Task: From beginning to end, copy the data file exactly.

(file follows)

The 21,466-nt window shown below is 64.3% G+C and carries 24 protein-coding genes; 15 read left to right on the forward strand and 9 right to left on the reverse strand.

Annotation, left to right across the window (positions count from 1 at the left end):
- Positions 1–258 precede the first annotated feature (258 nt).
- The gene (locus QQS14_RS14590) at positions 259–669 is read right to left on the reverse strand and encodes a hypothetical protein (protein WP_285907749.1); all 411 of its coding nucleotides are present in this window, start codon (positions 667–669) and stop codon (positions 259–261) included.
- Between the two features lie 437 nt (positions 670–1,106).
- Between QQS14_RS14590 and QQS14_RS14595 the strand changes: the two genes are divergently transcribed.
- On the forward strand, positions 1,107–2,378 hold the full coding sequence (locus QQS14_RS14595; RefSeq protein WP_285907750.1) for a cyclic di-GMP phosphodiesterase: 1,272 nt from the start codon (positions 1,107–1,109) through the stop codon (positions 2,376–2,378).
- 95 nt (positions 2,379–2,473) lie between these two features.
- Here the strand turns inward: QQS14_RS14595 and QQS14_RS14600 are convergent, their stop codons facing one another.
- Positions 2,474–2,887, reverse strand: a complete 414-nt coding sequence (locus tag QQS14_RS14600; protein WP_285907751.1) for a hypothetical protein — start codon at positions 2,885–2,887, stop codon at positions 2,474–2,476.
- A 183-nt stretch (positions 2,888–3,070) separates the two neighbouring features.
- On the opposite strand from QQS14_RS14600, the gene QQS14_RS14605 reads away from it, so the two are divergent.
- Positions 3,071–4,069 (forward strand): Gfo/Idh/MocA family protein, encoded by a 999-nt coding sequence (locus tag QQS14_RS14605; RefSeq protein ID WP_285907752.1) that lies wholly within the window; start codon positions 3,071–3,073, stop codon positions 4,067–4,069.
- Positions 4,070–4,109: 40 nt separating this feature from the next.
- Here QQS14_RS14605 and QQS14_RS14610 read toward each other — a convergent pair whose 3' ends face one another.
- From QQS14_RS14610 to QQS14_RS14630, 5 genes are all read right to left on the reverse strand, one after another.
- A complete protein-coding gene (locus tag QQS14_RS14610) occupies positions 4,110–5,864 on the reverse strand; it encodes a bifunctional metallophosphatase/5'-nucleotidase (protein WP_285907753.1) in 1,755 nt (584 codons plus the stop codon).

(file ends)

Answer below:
The 21,466-nt window shown below is 64.3% G+C and carries 24 protein-coding genes; 15 read left to right on the forward strand and 9 right to left on the reverse strand.

Annotation, left to right across the window (positions count from 1 at the left end):
- Positions 1–258 precede the first annotated feature (258 nt).
- The gene (locus QQS14_RS14590) at positions 259–669 is read right to left on the reverse strand and encodes a hypothetical protein (protein WP_285907749.1); all 411 of its coding nucleotides are present in this window, start codon (positions 667–669) and stop codon (positions 259–261) included.
- Between the two features lie 437 nt (positions 670–1,106).
- Between QQS14_RS14590 and QQS14_RS14595 the strand changes: the two genes are divergently transcribed.
- On the forward strand, positions 1,107–2,378 hold the full coding sequence (locus QQS14_RS14595; RefSeq protein WP_285907750.1) for a cyclic di-GMP phosphodiesterase: 1,272 nt from the start codon (positions 1,107–1,109) through the stop codon (positions 2,376–2,378).
- 95 nt (positions 2,379–2,473) lie between these two features.
- Here the strand turns inward: QQS14_RS14595 and QQS14_RS14600 are convergent, their stop codons facing one another.
- Positions 2,474–2,887, reverse strand: a complete 414-nt coding sequence (locus tag QQS14_RS14600; protein WP_285907751.1) for a hypothetical protein — start codon at positions 2,885–2,887, stop codon at positions 2,474–2,476.
- A 183-nt stretch (positions 2,888–3,070) separates the two neighbouring features.
- On the opposite strand from QQS14_RS14600, the gene QQS14_RS14605 reads away from it, so the two are divergent.
- Positions 3,071–4,069 (forward strand): Gfo/Idh/MocA family protein, encoded by a 999-nt coding sequence (locus tag QQS14_RS14605; RefSeq protein ID WP_285907752.1) that lies wholly within the window; start codon positions 3,071–3,073, stop codon positions 4,067–4,069.
- Positions 4,070–4,109: 40 nt separating this feature from the next.
- Here QQS14_RS14605 and QQS14_RS14610 read toward each other — a convergent pair whose 3' ends face one another.
- From QQS14_RS14610 to QQS14_RS14630, 5 genes are all read right to left on the reverse strand, one after another.
- A complete protein-coding gene (locus tag QQS14_RS14610) occupies positions 4,110–5,864 on the reverse strand; it encodes a bifunctional metallophosphatase/5'-nucleotidase (protein WP_285907753.1) in 1,755 nt (584 codons plus the stop codon).